No. Of course not. Don't be silly. Just walk down your street and count how many cars have Christian fishes on them, and, for that matter, how many cars have those nasty little Darwin fishes on them.
Do some companies have a dress code which forbids the wearing of jewellery at work?
Are people who want to wear crosses, stars of david or rosaries at work automatically exempted from the "no jewellery" rule?
Have you ever seen anyone wearing a rosary at work?
No. Of course not. Don't be silly.
Should there be an exception?
It depends on the importance of the rule and the importance of the jewellery. If you are working on a production line and jewellery is dangerous, then there should probably not be an exception. If you are putting books on shelves in a library and it's a very small and discrete cross, then there probably should be. If wearing a small cross is a compulsory element of your sect, then almost definitely.
Wouldn't that mean that Motorhead fans and members of the Liberal Democrats would suddenly decide that wearing small badges was a compulsory part of their faith?
Almost certainly. If you say that "literary merit" is a defence against a charge of indecency or obscenity then every publisher in the country is going to claim that his top shelf magazine is a work of serious literature.
Are there, in fact, any Christian sects for whom wearing a cross at all times is compulsory?
No. Of course not. Don't be silly.
So how did "the human rights court is deciding if companies should be legally obliged to waive their dress codes for Christians who want to wear jewellery to work" become "the human rights court is deciding if Christians should be banned from wearing crosses in public"?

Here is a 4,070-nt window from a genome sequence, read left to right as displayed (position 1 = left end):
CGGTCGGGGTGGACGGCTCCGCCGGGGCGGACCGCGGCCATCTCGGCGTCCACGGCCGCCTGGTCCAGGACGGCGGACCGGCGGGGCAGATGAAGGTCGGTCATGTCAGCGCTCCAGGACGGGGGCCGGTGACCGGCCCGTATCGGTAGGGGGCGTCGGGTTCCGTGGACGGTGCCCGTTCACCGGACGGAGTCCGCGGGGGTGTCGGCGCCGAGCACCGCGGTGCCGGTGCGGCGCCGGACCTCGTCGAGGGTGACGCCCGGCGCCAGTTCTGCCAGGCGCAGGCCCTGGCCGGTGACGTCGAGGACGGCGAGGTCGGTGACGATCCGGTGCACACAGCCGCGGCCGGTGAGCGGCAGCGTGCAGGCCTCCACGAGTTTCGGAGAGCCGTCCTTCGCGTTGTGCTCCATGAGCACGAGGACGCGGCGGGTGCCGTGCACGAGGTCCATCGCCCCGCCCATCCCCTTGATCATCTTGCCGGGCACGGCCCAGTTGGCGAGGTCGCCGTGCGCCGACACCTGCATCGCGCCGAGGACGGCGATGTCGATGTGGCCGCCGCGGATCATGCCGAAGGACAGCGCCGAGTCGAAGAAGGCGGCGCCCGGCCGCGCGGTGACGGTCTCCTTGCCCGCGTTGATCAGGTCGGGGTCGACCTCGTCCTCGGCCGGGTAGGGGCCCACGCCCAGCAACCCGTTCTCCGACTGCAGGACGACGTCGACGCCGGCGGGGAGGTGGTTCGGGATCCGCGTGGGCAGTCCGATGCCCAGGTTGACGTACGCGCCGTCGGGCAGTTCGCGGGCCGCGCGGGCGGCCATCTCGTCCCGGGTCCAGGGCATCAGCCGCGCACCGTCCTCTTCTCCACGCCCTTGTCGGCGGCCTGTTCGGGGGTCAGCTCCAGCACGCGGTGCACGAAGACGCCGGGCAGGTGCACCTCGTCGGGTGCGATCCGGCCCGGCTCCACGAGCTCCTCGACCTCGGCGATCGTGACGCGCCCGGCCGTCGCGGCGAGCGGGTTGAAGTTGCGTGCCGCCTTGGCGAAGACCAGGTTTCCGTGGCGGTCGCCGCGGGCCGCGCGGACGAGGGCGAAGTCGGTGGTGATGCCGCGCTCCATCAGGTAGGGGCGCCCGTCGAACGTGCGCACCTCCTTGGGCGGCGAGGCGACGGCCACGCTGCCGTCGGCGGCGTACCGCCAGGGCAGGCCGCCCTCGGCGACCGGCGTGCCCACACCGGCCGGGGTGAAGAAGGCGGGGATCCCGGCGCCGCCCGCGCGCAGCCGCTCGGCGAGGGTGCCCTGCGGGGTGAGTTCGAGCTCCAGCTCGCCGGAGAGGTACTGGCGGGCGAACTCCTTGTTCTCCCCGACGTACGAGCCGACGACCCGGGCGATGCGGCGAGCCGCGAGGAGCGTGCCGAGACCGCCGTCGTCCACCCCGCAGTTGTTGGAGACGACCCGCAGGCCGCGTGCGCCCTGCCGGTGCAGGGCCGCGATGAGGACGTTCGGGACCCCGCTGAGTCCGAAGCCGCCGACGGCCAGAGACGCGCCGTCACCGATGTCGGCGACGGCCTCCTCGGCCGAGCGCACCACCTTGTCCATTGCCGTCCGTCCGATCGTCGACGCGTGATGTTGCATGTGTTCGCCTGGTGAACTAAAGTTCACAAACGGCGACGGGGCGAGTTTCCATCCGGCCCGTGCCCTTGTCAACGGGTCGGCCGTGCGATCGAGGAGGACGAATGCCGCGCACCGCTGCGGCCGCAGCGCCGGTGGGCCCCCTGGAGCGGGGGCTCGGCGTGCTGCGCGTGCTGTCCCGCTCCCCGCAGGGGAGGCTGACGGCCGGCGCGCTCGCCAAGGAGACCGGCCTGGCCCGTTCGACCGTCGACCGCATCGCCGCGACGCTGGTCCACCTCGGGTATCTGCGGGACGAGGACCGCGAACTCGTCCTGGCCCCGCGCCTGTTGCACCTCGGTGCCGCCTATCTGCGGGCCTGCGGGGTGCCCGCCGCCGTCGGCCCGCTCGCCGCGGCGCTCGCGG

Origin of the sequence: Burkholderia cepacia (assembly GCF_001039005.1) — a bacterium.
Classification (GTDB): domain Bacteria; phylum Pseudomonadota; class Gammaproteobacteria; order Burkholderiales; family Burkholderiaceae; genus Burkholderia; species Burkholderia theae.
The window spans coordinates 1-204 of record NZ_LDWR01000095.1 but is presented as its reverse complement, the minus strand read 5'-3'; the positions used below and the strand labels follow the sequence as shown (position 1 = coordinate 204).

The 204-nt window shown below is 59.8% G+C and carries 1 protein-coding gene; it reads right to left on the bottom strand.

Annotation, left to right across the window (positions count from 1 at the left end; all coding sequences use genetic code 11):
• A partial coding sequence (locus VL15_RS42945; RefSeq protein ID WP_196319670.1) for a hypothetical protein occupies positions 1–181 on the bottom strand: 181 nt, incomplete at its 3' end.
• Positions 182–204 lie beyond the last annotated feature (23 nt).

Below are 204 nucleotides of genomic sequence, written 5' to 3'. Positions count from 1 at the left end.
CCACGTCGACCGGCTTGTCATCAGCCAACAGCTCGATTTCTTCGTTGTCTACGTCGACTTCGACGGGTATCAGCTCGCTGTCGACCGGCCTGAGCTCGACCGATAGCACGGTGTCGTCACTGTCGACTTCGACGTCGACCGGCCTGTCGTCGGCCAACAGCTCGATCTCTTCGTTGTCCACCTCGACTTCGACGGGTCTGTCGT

See under "Eric Pickles", above.
Why does he think its such a big deal?
It isn't quite clear. He doesn't think that people should be allowed to wear crosses because everybody should have the same freedom as everybody else and subject to that as much freedom as possible; he thinks that people should wear crosses because Faith is a good thing and we want more of it. It doesn't matter too much in what. But he has a purely instrumental view of this Faith stuff. He doesn't think Faith is a good in itself; he thinks it's a good because "it provides a clear moral compass and a call to action that benefits society as a whole", whatever that means.
So he really cares about "society as a whole" and sees Faith as a means to an end?
That's what I meant by "instrumental", yes.
So, in fact, he worships "society" rather than God?
Yes Socrates; that is indeed the case.
Is that roughly what you would expect a member of discredited right wing government to do in a country where the dominant folk religion has always been a sort of Christian tinged secular pelegianism?
Oh, Socrates, you are so much cleverer than us!
Would the world be a happier place if I refrained from reading the Daily Telegraph even when someone has left a copy of it on my table?
What's the difference between analogy and allegory?
Analogy is when strawberries being you out in spots. Allegory invented the internet.